Development was fun, especially making background graphics and applying the usual scaling & colour trickery to them. Finding or making puzzles was slow and not as much fun. I wanted to find (or draw myself) recognizable graphics and icons culled from our favourite games, but the majority of them fit into the 16x16 size only. Thus, trying to find many puzzles of varying sizes took a while.
The weak point in PCE homebrew was then, and still is, the musical aspect. There are now a few musical tools for the PCE (which convert MML text data to code) but nothing as refined, user-friendly, or efficient as the trackers that you might find on other consoles, and especially home computers. I have no musical talent, so I can't simply use an existing MOD or something, and I certainly don't have the musical know-how to program up my own MOD converter or tracker. So I've had to resort to using ripped music, emulating the SID myself (!), or asking other musicians to provide songs for my projects.
Other interesting things are the Fractal Engine, the Supergrafx demo or the different colour/hi-res demos. We found them rather interesting! We like very much those things, looking at what can be achieved in old hardware, in a similar way as the demoscene back in the eighties-nineties.
Yes, especially on the NES and PCE there used to be a lot of misinformation about its technical specs. Often you used to see errors in magazines or on the Web like "The Japanese Famicom has no DPCM (sample) channel like the NES does" or "The PCE uses a 256x192 resolution for its games", ridiculous things like that... So quite a number of my demos were really just experiments with me asking "...is that really true?" The demos were easily-runnable evidence to refute such misinformation.
Seems that you can program, but that you also design your games, draw the sprites and tiles... What are the development and design programs you use for your projects?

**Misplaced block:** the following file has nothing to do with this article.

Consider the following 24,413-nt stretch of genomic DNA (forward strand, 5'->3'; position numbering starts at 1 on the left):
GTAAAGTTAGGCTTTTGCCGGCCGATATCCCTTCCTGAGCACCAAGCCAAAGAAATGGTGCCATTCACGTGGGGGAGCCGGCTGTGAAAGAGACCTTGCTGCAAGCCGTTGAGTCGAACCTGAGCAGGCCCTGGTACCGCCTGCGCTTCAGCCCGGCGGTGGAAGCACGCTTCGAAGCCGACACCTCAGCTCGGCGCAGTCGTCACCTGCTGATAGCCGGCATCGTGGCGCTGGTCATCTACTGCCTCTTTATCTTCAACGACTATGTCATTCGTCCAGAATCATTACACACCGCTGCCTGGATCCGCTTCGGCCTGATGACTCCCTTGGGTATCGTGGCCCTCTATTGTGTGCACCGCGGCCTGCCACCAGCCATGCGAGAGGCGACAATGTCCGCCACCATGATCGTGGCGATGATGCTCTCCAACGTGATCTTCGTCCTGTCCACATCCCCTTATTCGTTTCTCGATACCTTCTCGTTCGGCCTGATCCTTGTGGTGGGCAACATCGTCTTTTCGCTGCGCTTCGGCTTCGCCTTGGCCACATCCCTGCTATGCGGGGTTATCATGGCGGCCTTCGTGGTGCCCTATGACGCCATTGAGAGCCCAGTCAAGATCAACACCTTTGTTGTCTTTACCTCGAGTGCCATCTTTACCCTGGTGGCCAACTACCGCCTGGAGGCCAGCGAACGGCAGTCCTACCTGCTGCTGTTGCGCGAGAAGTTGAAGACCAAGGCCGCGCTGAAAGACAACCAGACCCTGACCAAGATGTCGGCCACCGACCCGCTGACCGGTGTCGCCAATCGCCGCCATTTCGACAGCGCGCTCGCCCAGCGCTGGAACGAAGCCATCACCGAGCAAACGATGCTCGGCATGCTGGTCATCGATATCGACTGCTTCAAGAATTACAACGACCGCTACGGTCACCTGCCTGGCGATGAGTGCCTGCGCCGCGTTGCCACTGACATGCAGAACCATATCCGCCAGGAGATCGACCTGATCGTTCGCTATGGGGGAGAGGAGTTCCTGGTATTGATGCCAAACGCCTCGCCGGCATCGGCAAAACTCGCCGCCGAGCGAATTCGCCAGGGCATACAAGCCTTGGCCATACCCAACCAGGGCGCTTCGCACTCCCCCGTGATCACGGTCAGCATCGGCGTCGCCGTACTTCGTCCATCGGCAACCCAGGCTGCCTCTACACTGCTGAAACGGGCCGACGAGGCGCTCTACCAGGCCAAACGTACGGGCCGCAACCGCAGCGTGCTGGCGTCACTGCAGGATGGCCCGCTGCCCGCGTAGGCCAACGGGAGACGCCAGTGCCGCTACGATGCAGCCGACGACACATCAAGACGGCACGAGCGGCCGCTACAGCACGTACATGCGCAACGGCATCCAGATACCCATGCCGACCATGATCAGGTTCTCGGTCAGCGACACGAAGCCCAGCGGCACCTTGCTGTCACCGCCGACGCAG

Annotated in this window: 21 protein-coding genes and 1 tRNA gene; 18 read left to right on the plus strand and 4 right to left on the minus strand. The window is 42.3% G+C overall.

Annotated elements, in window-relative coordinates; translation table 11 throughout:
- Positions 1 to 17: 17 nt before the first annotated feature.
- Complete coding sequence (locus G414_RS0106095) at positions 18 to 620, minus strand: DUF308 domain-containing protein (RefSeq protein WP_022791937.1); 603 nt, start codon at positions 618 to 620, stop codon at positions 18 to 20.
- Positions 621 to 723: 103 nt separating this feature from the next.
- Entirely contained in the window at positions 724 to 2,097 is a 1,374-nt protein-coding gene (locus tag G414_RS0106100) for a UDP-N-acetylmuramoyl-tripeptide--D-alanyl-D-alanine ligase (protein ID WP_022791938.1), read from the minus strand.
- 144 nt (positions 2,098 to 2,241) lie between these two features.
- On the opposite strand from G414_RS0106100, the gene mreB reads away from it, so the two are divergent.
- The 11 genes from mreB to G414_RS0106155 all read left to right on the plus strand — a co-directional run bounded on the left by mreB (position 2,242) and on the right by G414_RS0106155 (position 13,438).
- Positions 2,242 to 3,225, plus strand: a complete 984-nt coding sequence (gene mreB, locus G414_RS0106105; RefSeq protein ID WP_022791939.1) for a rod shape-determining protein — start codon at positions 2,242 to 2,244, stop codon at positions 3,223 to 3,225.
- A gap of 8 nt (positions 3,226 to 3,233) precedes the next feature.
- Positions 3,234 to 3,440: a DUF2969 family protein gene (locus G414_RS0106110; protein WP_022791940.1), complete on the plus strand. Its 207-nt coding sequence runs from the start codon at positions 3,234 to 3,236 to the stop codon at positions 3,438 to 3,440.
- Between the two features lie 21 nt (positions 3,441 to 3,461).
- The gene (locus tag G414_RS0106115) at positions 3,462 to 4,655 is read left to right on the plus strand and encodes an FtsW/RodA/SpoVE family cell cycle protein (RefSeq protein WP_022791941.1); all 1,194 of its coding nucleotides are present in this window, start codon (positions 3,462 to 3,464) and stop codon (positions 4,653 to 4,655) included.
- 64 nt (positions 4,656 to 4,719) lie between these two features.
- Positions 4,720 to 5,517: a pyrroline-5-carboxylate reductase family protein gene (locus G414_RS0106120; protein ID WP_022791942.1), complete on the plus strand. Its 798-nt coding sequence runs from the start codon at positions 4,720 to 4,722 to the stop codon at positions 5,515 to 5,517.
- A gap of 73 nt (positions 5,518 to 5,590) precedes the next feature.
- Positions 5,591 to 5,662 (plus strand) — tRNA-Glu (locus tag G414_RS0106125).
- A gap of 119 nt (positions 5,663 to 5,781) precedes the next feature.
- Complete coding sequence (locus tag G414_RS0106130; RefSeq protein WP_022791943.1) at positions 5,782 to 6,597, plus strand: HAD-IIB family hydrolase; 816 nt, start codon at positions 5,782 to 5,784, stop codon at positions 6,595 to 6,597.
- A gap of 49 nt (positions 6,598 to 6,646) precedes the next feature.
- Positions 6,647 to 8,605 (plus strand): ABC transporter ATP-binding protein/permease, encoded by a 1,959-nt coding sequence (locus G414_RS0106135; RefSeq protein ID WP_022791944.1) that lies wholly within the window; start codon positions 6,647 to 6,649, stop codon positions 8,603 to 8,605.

I'm honestly not that great an artist: I can't draw the human form at all, and I have no painterly technique. However, I did start doodling on Deluxe Paint IV on the Amiga way back in 1993, and made lots of experiments with animation, gradients, shading, scaling, rotation, pixel art... I've always had a ton of fun creating things with Deluxe Paint (or Brilliance) and still use it to this day for all my NES, SMS, PCE, etc. demos.
For making useful data tables that my demos/games need, I often whip up mathematical functions in a spreadsheet (OpenOffice Calc) or use an old sine function tool (by Pan/Anthrox, wasn't it?)
Recently a guy named Touko released an image converter which allows you to remap an image to the PCE palette while optimizing its tile & map space. It's quite useful, but it still can't replace Deluxe Paint for precise palette editing & colour remapping.
What about trying to make a new 'complete' game for the system? Seems something doable or it's not something in your plans?
I haven't made any programming plans in the future, but I won't discount anything.
Ah! One section of your webpage covers old videogame magazine, books, rare things, hacking... mainly Japanese. We also like them very much. Somehow we think we have lost some of the innocence and thrill that we could find in old magazines. What has happened?
Well, the entire book & magazine industry took a large hit due to the rise of the World Wide Web; thus, this sinking tide made an advertising-dependent industry even more desperate. Also, in the past, magazines were almost the only source of (2-month-old) information on video games for us, so that exciting feeling of waiting and anticipation for the newest issue is naturally missing from our lives. But it's important to remember that this thrill we're missing is a psychological effect, not something measurable that's wrong with the modern world.
Then again, many old games had no choice but to use black outlines and primary colours for everything on-screen, so it's all brighter and cuter than anything brown- or grey-shaded that comes out these days.
Funny question: RGB or composite? ;) haha... Problem is with new TV and old systems, or that we hadn't either in the past good A/V connections and nowadays we have been aware of it?
No, I remember as a child wrestling with tuning knobs to eliminate RF interference,
or having to run my games on a black & white TV sometimes. I knew it was
bad even then. Naturally, the preferred order for anyone with self-respect is: